Seminar paper from the year 2010 in the subject Sociology - Gender Studies, grade: B, University of Manchester, language: English, abstract: Should prostitution be legalized? This issue has been debated for many years. There are those who believe that legalizing prostitution will bring benefits like, improved human rights, better health and economic benefits. They also assert that prostitution is the oldest profession and it will always be there. But, legalizing it will increase use of condoms and reduce sexual transmitted infections like HIV/AIDS. They also point out that prostitutes should be left to choose they way they earn their income as that is their right, therefore the society should not interfere with their rights. On the other hand, opponents of prostitution assert that many of these prostitutes are in the business against their will and legalizing it would only increase cases of forced prostitution. They also brought up the issue of sex trafficking and child prostitution; accordingly they point out that prostitution is dehumanizing, risky and dehumanizing. They restate that the abuses and possible dangers for legalizing prostitution outweigh the possible benefits of legalizing prostitution. And the debate goes on: Should prostitution be legalized? This paper enters into this debate by arguing that prostitution should not be legalized, the following points supports this position.
A generation ago, most people did not know how ubiquitous and grave human trafficking was. Now many people agree that the $35.7 billion business is an appalling violation of human rights. But when confronted with prostitution, many people experience an odd disconnect because prostitution is shrouded in myths, among them the claims that ôprostitution is inevitable,ö and ôprostitution is a job or service like any other.ö In Not a Choice, Not a Job, Janice Raymond challenges both the myths and their perpetrators. Raymond demonstrates that prostitution is not sex but sexual exploitation, and that legalizing and decriminalizing the system of prostitutionùas opposed to the prostituted womenùpromotes sex trafficking, expands the sex industry, and invites organized crime. Specifically, Raymond exposes how legalized prostitution in the Netherlands, Germany, Australia, and Nevada worsens crime and endangers women. In contrast, she reveals, when governments work to prevent the demand for prostitution by prosecuting pimps, brothels, and prostitution usersùas in Norway, Sweden, and Icelandùtrafficking does not increase, women are better protected, and fewer men buy sex. Raymond expands the boundaries of scholarship in womenÆs studies, making this book indispensable to human rights advocates around the world.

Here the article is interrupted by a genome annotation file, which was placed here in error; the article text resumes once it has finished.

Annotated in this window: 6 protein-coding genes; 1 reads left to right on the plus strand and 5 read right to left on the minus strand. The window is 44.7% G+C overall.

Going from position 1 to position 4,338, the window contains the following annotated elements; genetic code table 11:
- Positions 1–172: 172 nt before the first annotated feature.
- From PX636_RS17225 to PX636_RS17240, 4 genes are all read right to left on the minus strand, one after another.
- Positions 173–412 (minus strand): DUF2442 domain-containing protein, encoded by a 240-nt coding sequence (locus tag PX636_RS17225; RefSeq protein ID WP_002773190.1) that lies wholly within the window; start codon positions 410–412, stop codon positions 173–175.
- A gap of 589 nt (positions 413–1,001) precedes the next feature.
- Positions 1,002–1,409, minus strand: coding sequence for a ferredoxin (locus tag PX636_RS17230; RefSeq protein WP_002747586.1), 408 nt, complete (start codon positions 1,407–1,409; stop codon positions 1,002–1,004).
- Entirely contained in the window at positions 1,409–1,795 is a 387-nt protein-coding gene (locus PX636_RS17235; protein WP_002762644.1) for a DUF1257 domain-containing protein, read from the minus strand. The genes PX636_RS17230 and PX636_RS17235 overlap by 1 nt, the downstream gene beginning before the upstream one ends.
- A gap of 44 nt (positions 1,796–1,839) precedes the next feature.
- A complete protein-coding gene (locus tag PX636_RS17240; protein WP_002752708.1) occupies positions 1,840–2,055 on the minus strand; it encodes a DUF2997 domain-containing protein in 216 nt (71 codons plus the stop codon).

This Thirty-Seventh Edition of ANNUAL EDITIONS: SOCIOLOGY provides convenient, inexpensive access to current articles selected from the best of the public press. Organizational features include: an annotated listing of selected World Wide Web sites; an annotated table of contents; a topic guide; a general introduction; brief overviews for each section; a topical index; and an instructor’s resource guide with testing materials. USING ANNUAL EDITIONS IN THE CLASSROOM is offered as a practical guide for instructors. ANNUAL EDITIONS titles are supported by our student website, www.mhcls.com/online.
This Thirty-Fifth Edition of ANNUAL EDITIONS: SOCIAL PROBLEMS provides convenient, inexpensive access to current articles selected from the best of the public press. Organizational features include: an annotated listing of selected World Wide Web sites; an annotated table of contents; a topic guide; a general introduction; brief overviews for each section; a topical index; and an instructor’s resource guide with testing materials. USING ANNUAL EDITIONS IN THE CLASSROOM is offered as a practical guide for instructors. ANNUAL EDITIONS titles are supported by our student website, www.mhcls.com/online.